Chu has been awarded the Herbert Broida Prize for Spectroscopy (American Physical Society, 1987), Richtmyer Memorial Prize Lecturer (APS/AAPT, 1990), co-winner of the King Faisal International Prize for Science (1993), the Arthur Schawlow Prize for Laser Science (APS, 1994), the William Meggers Award for Laser Spectroscopy (Optical Society of America, 1994), the Science for Art Prize (Louis Vitton - Möet Hennesey, 1995), and co-winner of the Nobel Prize in Physics (1997). Chu received a Humboldt Senior Scientist award (1995) and the Guggenheim Fellowship (1996).


He is a member of the National Academy of Sciences, the American Philosophical Society, the American Academy of Arts and Sciences, and the Academica Sinica. He is also a foreign member of the Chinese Academy of Sciences and the Korean Academy of Science and Engineering.



From Les Prix Nobel 1997.

Steven Chu receiving his Nobel Prize from the hands of His Majesty the King at the Stockholm Concert Hall 1997



Academic Career


    Theodore and Francis Geballe Professor of Physics and Applied Physics

    Physics Department, Stanford University, Stanford CA 94305-4060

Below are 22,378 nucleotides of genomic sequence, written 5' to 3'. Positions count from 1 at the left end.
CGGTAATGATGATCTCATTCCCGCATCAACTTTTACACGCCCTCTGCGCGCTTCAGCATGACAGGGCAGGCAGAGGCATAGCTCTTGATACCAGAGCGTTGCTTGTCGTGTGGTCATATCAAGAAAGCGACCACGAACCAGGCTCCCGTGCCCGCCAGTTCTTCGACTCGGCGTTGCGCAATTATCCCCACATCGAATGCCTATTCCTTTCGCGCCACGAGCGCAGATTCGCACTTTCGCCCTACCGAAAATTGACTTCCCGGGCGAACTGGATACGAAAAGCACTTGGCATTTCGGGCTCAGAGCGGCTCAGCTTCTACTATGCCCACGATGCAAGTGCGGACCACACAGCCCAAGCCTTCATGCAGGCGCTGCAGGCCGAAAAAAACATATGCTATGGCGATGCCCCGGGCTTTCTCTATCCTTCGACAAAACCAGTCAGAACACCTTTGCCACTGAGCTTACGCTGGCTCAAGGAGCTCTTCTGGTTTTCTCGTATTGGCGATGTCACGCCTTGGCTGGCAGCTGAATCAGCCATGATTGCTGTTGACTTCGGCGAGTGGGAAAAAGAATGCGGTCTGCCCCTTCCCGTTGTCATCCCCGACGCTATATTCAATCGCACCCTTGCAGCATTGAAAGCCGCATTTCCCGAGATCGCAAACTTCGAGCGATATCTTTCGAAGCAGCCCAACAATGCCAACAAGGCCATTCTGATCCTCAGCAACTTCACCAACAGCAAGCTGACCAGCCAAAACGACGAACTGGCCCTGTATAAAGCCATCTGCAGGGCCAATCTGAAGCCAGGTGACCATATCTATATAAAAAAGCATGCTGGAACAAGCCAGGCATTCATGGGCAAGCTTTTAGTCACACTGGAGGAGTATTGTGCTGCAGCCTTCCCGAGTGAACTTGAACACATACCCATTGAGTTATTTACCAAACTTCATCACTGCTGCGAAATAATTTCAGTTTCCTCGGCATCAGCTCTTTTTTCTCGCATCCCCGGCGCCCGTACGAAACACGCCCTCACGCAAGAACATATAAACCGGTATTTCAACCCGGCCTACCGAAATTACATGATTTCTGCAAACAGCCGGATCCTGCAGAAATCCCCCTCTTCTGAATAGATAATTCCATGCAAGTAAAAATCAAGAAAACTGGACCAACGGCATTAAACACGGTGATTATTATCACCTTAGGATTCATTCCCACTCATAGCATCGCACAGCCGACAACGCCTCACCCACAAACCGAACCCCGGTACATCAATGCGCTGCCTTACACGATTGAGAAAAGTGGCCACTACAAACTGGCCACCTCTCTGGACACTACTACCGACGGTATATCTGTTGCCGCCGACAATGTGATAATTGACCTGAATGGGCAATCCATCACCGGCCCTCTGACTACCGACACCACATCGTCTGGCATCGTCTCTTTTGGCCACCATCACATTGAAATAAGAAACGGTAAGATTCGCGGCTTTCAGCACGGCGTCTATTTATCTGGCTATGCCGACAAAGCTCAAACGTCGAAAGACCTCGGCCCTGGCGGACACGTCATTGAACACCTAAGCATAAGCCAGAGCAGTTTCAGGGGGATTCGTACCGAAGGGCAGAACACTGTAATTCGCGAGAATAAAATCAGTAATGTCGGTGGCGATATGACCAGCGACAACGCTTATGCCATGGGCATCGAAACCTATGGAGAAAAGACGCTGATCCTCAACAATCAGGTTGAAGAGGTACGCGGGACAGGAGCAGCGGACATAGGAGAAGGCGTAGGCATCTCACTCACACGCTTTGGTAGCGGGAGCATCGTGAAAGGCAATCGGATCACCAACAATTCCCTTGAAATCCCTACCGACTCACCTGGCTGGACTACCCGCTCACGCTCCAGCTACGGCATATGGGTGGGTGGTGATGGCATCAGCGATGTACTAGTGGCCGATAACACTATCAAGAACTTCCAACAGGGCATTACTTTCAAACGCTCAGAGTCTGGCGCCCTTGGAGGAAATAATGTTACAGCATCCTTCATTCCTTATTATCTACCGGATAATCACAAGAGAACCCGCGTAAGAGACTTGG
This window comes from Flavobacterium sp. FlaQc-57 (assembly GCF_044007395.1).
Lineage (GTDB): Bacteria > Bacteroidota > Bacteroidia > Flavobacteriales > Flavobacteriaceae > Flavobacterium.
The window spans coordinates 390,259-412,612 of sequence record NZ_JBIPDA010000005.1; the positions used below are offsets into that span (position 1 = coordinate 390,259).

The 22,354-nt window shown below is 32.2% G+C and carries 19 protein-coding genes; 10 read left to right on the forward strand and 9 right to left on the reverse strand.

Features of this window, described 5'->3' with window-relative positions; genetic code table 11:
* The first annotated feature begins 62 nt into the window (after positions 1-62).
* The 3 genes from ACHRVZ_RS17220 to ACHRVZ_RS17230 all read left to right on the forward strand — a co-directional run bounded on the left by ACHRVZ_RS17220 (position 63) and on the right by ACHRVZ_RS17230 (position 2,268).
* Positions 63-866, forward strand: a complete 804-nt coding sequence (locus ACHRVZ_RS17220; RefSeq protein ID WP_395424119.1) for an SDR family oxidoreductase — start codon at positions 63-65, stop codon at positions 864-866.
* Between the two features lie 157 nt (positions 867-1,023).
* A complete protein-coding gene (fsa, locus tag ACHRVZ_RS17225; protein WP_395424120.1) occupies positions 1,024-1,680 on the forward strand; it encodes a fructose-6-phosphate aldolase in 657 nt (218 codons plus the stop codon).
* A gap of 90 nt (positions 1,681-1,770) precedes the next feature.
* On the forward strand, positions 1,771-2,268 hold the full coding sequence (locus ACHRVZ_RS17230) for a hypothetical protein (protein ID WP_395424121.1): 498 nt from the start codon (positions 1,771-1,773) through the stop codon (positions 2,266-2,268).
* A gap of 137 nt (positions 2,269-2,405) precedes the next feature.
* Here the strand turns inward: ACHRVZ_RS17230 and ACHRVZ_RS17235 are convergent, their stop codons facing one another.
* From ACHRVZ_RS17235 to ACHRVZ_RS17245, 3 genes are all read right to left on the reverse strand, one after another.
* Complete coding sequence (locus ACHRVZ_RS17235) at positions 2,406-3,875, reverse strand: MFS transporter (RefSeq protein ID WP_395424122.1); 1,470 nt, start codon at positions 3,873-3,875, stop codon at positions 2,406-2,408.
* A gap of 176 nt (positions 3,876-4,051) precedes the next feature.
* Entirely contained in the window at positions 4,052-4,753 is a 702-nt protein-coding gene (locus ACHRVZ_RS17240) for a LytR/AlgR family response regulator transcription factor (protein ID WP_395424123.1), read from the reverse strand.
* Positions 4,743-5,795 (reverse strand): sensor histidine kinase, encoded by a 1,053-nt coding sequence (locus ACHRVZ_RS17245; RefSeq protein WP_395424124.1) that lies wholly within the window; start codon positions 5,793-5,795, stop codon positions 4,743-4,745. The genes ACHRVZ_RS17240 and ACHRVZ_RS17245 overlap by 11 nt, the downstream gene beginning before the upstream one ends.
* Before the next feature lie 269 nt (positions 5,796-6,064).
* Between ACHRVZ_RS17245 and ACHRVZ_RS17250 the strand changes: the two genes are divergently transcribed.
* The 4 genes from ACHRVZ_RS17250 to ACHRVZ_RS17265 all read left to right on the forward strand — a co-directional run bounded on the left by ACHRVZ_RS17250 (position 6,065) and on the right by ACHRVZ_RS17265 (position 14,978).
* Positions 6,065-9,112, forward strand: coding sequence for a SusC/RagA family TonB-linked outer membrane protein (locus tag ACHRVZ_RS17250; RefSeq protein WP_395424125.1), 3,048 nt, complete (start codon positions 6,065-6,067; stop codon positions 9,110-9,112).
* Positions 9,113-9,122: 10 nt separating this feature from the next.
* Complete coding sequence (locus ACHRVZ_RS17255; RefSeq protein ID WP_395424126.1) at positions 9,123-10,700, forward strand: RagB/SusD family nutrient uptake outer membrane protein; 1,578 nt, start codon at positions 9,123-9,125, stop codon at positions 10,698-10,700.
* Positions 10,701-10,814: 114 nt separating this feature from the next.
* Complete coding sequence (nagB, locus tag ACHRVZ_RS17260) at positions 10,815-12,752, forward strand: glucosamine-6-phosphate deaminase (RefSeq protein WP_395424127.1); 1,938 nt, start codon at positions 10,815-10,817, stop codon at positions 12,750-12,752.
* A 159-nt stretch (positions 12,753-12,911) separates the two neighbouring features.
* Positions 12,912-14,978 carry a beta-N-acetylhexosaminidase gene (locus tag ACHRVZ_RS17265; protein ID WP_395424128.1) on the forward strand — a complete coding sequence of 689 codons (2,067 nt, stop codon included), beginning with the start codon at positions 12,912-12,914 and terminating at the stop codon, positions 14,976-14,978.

A.B.,  Mathematics, University of Rochester, 1970

    B.S.,  Physics, University of Rochester, 1970

    Ph.D., Physics, University of California, Berkeley, 1976



    Postdoctoral Research Fellow, University of California at Berkeley, 1976-1978

    Member of Technical Staff, Bell Laboratories, Murray Hill, 1978-1983

    Head, Quantum Electronics Research Department, AT&T Bell Laboratories,        Holmdel, 1983-1987

    Professor of Physics and Applied Physics, Stanford University, 1987-present

    Theodore and Frances Geballe Professor of Physics and Applied Physics, 1990

    Chair of the Physics Dept., Stanford Univ., 1990-1993, 1999-2000


Visiting Lectureships:

    Morris Loeb Lecturer, Harvard University, 1988

    Special Visitor to JILA, 1989, 1999

    Visiting Professor, Collège de France, 1990


Scientific Interests and current areas of research:

    Parity non-conservation in atoms

    Excitons, energy transfer in solids and Anderson localization

    Picosecond spectroscopy

    Positronium and muonium spectroscopy

    Laser cooling and trapping of atoms, atom interferometry

    Polymer physics




    Stoddard Prize in Mathematics, Univ. of Rochester, 1968

    Phi Beta Kappa, 1969

    Stoddard Prize in Physics, Univ. of Rochester, 1970

    Woodrow Wilson Fellow, 1970

    National Science Foundation Predoctoral Fellow, 1970-74

    National Science Postdoctoral Fellow, 1977-78